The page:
Sharkit 1/72 Horten Ho-X








Allan Wanta


Basic Resin Kit


In the waning hours of the mighty Third Reich, two brothers designed all wing aircraft that, despite the outcome of the war, would serve into the 21st Century. The Horten IX or 2-229 aircraft had proven the idea that an all wing aircraft was a superior design to the conventional aircraft then being used. An American designer also realized this idea of an all wing aircraft by the name of Jack Northrop. The fruition of his dream was the B-2 Stealth bomber, the Horten's dream was not to be, although numerous designs and some actual aircraft were built in Argentina after the war.


To be honest with you all, this kit is more a fanciful idea than an actual paper project brought to life. Based on the Ho-229 with some tweaking by Sharkit, we have what could have been the single engine version of the actual Ho-229. Owing to that fact, we go into a more detailed look at this neat little resin kit. The wings and main body of the kit are very well cast in the usual tan resin, some small surface pitting was noticed, but nothing a little 400 grit paper would solve. Two clear thin vac canopies are included along with some small resin bits that make up the wheels, wheel covers and cockpit seat. The interior as well as the main gear legs must be scratch built by the builder. I simply used the gear from the PM/Revell Ta-153 kit, it's a good bet to use the nose wheel from this kit as the one supplied in the Sharkit kit is a bit pitted and would require much rework to get into shape. Also, an engine cover for the underside was supplied in a white vacuform plastic, this once fitted covers the resin engine. No decals are included but finding them was not a problem in the spares parts file.


First order of business, clean up the resin wings, a simple procedure, sand off the minor molding blocks and fill in some leading and trailing edge pits and cracks. I feel Mr. Wagner at Sharkit does a very fine job of casting his parts and has a different approach to the engineering aspect of his kits. Attach the wings to the main body, and attach the separate nose/intake piece, which makes up the cockpit tub. The cockpit really needs some help, and I based mine on the Ho-229 with tubular braces, sidewall controls and a reworked Fw-190 control panel. It looks busy enough to pass inspection by the Mag-light group at my local hobby shows.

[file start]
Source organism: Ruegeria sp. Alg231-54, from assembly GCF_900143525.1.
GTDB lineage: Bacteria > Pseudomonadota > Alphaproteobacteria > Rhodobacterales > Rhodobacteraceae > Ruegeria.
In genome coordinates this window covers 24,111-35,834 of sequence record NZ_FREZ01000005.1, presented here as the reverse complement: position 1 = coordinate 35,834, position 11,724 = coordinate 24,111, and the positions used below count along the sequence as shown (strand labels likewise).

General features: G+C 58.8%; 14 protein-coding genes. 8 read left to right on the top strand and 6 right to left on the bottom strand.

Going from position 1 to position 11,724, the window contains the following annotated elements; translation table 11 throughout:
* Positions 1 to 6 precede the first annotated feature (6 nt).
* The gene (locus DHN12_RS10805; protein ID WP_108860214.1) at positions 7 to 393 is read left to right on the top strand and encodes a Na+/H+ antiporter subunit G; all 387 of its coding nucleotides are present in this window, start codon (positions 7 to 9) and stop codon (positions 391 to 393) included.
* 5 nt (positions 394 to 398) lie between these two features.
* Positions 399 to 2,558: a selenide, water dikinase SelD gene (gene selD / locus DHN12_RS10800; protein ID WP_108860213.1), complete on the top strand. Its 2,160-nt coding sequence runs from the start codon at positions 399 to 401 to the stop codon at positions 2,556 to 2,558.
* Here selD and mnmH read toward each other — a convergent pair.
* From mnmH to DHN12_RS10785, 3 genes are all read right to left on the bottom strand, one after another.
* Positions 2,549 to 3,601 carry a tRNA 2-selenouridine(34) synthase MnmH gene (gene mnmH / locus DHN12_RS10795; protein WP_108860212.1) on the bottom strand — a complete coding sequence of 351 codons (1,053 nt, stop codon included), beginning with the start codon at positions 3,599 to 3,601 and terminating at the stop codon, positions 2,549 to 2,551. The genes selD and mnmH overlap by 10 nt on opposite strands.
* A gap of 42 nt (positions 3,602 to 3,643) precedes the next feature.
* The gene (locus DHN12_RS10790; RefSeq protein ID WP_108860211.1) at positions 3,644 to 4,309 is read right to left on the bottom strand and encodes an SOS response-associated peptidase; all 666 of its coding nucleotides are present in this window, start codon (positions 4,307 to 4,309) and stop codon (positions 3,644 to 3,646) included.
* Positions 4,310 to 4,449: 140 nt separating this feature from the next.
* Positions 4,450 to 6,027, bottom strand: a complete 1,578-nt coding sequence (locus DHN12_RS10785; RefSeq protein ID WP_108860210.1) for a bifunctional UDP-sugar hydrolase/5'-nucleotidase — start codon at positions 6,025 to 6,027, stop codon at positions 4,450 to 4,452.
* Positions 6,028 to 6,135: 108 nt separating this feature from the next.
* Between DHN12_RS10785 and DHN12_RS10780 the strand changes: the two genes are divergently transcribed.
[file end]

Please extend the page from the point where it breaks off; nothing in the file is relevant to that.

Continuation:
With the landing gear dilemma taken care of, I could concentrate on the smoothing all the resin pieces into looking like the one piece structure that is typical of a Horten wing. The best putty for this and any job is a two part polyester filler, available at any local auto enthusiasts store, I believe Bondo falls into that category, hey, it works! The wing will fly.

The canopy attachment could be approached in two ways, one is to trim it and attach it with white glue or similar glue. The other would be to keep a fair amount of plastic around the actual canopy and smooth in onto the wing, this was the way I did it and it looks a lot better than the first choice. The advantages of this out weight the usual method in that the smooth lines are not interrupted and the interior is airtight, keeping the dust and dirt out. The canopy was masked using Bare Metal foil and the fun begins. 


  With Xtra-color RLM 83 and 82 in hand, the upper surface was hand mottled; the underside was given a coat of RLM 76. The engraved surface details are picked out using various pencils and inks seeing that these are the only areas engraved. For the first time I used the new Eduard Paint masks for national insignia, and I must say it sure beats the tar out of preparing for and using the slide on decal system. They look, well, painted on!

The fiddley details such as landing gear and gear doors are processed, poised in the ready to take off position. That's about all that's needed to get this kit onto the display shelve. It may seem about as daunting a task as say doing a vacuform, but resin kits are not that difficult. 


I would rate this kit a 7 for ease of assembly and molding quality. The fact some small details must be scratch built would probably put this kit into the advanced modeler arena. It looks great next to my Ho-229 and Ho-XVIII and after all, the wing is the future and it will fly!

Allan Wanta

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